During President Donald J. Trump’s speech at the Conservative Political Action Conference in National Harbor, Md., on Feb. 23. Photo: chris kleponis/pool/European Pressphoto Agency/Shutterstock
‘Make sure to check in with us!” one friend told me. “Try not to get killed,” another warned. I wasn’t off to a war zone or a spy mission in Moscow. I was riding a bus from New York to Washington to attend the Conservative Political Action Conference.
To be sure, I’m a tiny, talkative South Asian woman who spent four months on Hillary Clinton’s 2016 campaign staff. I wasn’t exactly in my element surrounded by people in “Make America Great Again” hats chanting “Lock her up! Lock her up!“ But there was more to CPAC than that. In four days, I spoke with more than 100 conservatives, most of whom greeted me with open arms and thanked me for being there and having an open mind. They happily engaged me in meaningful political conversation and invited me for drinks and after-parties.
Where some saw a circus, I saw a big tent. I spoke with Jennifer C. Williams, chairman of the Trenton, N.J., Republican Committee and a transgender activist. Twenty feet away, I spoke with a religious leader who opposes same-sex marriage. While a panelist touted capital punishment, several attendees crowded the Conservatives Concerned About the Death Penalty booth. Hours after President Trump recast Oscar Brown Jr. ’s song “The Snake” as an ugly anti-immigrant parable, several influential Republicans were asking me, a naturalized citizen, how they can support my startup.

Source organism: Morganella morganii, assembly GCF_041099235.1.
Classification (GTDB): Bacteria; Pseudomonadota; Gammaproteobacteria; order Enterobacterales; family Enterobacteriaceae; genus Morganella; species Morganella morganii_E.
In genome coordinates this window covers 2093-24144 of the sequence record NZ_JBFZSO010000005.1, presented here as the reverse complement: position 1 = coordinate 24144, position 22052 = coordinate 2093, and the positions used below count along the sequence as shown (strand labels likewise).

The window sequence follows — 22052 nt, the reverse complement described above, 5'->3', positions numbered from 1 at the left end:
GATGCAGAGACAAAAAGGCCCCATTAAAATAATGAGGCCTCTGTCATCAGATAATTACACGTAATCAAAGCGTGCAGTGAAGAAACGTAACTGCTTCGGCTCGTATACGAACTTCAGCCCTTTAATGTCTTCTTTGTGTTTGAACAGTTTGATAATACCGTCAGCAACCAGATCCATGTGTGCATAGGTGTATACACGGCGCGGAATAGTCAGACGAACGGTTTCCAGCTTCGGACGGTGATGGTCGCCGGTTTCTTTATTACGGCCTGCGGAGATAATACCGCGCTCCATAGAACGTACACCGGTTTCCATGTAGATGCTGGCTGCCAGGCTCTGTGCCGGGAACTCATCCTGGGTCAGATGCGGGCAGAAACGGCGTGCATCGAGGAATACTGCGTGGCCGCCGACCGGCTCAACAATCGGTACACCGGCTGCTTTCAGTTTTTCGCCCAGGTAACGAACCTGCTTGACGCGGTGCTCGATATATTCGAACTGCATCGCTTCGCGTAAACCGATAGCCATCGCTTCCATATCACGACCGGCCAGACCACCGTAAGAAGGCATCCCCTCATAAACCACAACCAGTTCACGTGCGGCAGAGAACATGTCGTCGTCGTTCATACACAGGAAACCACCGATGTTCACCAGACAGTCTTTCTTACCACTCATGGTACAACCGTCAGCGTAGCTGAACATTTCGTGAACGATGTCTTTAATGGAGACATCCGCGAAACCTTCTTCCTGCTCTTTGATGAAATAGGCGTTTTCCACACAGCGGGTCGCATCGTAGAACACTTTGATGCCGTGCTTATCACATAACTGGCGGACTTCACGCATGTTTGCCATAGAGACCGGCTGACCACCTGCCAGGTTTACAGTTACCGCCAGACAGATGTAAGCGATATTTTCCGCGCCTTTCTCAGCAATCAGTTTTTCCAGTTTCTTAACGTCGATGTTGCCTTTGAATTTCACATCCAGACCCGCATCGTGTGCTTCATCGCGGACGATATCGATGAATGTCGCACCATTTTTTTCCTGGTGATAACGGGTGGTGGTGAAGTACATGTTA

In retrospect, I’m embarrassed at how nervous I was when I arrived. I found myself singing along to “God Bless the USA” with a hilariously rowdy group of college Republicans, having nuanced discussions about gun control and education policy with people from all walks of life, nodding my head in agreement with parts of Ben Shapiro’s speech, and coming away with a greater determination to burst ideological media bubbles.
Among liberals, conservatives have a reputation for being closed-minded, even deplorable. But in the Washington Republicans I encountered at CPAC, I found a group of people who acknowledged their party’s shortcomings, genuinely wondered why I left my corporate job to join Mrs. Clinton’s campaign in 2016, and listened to my arguments before defending their own positions.
Although CPAC attendees were as passionate about policy as my liberal friends, they took a more lighthearted approach. At one after-party, they alternated between taking selfies with Milo Yiannopoulos and engaging in a thoughtful, substantive discussion with a Democrat. One notable exchange: I exclaimed, “Of course the Department of Education is necessary!” which drew the rejoinder, “Great! Let’s make 50 of them!”
As I look back on all the people who greeted me warmly, made sure I didn’t get lost in the crowd, and went out of their way to introduce me to their friends, I can’t help but wonder how a Trump supporter would have fared at a Democratic rally. Would someone wearing a MAGA hat be greeted with smiles or suspicion, be listened to or shouted down?
At Hillary rallies, we always filled the stands with our biggest supporters. At CPAC, most of the few liberals in attendance had media credentials, as I did. I’m new to this, but shouldn’t we want to engage with people who aren’t convinced of our viewpoints? Why aren’t there more conservatives at Democratic rallies and more liberals at CPAC? What are we afraid of?
Ms. Wahed is founder of TheFlipSide.io, a daily digest of liberal and conservative commentary.